California Industrial Welfare Commission Wage Orders
For over 20 years, Legislative Intent Service has been researching California Industrial Welfare Commission Wage Orders. Our massive, in-house collection includes thousands of pages of minutes, transcripts, correspondence and other rulemaking documents regarding wage order provisions, many of which predate World War II or were enacted shortly thereafter.
What is a Wage Order?
If you’re reading this in California, you’ve probably seen it: the “official notice” in your break room with the state seal. Unless you practice labor and employment law, you probably haven’t given this 10-12 page document (or large poster) a second thought.
Regardless of your area of practice, these California Industrial Welfare Commission (IWC) wage orders are relevant because they govern the wages, hours and working conditions for each specific industry in California.
The California Supreme Court recently provided guidance on the rest and meal periods of Wage Order No. 5 in Brinker Restaurant Corp. v. Superior Court (Hohnbaum).[i]
The Industrial Welfare Commission (IWC) was established by the Legislature in 1913 to:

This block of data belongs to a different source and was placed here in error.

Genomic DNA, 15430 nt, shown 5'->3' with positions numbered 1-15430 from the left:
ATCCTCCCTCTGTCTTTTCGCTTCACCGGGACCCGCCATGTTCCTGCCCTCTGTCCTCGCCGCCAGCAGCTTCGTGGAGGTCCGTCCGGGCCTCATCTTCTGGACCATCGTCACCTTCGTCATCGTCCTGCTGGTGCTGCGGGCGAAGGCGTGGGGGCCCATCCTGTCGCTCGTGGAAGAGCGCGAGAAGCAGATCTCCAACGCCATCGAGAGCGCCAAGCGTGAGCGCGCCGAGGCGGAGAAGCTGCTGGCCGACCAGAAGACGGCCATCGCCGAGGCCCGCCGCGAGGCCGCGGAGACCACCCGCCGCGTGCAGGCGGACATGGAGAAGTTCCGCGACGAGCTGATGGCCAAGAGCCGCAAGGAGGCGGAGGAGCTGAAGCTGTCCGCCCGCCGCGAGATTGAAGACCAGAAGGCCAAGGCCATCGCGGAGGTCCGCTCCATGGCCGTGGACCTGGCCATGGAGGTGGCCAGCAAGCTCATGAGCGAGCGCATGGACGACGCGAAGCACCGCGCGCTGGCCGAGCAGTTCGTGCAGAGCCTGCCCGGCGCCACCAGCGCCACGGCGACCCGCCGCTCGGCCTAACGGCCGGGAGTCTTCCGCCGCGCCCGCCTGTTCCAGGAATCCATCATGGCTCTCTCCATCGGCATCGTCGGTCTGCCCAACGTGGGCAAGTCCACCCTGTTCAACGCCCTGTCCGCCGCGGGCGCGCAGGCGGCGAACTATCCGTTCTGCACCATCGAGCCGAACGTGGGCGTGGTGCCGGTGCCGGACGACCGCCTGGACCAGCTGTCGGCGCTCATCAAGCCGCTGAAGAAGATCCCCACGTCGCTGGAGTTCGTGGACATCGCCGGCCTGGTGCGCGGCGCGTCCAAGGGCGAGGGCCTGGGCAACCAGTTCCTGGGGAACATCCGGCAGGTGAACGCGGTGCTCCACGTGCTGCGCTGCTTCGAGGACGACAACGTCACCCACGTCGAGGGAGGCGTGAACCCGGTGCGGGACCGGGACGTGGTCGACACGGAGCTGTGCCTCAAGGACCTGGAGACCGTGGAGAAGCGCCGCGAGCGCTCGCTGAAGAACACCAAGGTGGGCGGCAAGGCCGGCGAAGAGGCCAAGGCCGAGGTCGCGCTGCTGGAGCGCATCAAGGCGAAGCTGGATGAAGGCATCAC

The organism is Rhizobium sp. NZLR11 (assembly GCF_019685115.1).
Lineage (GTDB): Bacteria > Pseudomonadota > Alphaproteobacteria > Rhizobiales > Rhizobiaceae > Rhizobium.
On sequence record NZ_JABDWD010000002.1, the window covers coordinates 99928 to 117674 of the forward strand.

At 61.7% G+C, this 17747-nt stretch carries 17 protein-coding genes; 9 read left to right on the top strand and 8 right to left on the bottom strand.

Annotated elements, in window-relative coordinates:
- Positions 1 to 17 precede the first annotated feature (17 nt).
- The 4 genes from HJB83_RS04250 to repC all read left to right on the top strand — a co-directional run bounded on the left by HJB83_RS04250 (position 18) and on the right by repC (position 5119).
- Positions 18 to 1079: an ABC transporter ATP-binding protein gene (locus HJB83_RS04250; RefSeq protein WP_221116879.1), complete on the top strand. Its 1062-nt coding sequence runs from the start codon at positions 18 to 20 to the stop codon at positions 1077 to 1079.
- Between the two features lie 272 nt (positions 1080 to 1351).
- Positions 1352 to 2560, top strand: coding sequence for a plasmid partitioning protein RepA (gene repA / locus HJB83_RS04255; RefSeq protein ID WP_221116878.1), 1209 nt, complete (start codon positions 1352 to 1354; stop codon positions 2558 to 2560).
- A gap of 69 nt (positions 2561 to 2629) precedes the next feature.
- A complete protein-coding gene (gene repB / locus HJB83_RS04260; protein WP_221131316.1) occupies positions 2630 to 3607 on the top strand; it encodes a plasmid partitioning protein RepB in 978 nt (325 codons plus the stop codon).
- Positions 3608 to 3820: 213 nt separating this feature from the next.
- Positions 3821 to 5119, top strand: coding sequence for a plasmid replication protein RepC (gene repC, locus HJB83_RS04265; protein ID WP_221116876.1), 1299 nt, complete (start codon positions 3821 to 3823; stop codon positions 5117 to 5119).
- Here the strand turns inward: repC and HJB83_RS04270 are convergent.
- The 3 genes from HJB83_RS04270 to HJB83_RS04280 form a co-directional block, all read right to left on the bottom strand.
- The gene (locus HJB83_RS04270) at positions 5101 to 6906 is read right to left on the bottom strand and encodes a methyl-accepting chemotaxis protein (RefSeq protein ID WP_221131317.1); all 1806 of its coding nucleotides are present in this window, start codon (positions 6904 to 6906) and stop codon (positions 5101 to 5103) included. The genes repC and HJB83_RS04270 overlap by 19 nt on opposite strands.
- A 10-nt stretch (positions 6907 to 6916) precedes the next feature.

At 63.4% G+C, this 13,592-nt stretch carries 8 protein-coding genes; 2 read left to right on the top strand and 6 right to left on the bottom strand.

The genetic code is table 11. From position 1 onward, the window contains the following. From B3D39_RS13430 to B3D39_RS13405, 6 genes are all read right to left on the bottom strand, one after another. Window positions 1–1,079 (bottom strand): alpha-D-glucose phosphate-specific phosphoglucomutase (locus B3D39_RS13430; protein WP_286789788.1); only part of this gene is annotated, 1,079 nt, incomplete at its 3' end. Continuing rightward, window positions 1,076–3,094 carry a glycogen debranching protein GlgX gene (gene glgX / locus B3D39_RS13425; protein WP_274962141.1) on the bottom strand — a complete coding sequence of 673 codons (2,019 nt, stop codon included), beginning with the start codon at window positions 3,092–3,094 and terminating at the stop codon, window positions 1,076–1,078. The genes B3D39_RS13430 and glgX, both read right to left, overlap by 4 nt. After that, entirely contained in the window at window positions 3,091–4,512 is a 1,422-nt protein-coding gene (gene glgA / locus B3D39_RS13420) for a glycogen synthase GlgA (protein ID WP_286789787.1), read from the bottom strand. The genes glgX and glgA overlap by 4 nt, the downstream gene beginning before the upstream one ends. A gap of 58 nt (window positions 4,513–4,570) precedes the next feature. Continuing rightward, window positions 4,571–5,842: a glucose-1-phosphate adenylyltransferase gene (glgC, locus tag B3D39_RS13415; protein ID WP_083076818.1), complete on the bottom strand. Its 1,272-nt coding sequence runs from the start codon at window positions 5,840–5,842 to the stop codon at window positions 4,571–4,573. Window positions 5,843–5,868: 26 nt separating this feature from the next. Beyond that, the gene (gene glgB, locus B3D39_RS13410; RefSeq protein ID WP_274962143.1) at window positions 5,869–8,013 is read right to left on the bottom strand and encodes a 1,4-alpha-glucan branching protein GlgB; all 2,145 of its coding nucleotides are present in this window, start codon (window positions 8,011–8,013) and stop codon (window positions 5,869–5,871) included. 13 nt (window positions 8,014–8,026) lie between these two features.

… ascertain the wages paid, the hours and conditions of labor and employment in the various occupations, trades and industries in which women and minors are employed in the State of California; and to make investigations into the comfort, health, safety and welfare of such women and minors.[ii]
Shortly thereafter, the IWC adopted its first two wage orders in 1916 to regulate the Fruit and Vegetable Canning Industry. These first orders included detailed requirements for on-site restrooms (including the requirement for “an adequate supply of toilet paper … in every water closet compartment”) and for “at least one hour for noon day meal…”[iii]
Read more about the history of California Wage Orders and the Industrial Welfare Commission or peruse past issues of Engrossment here.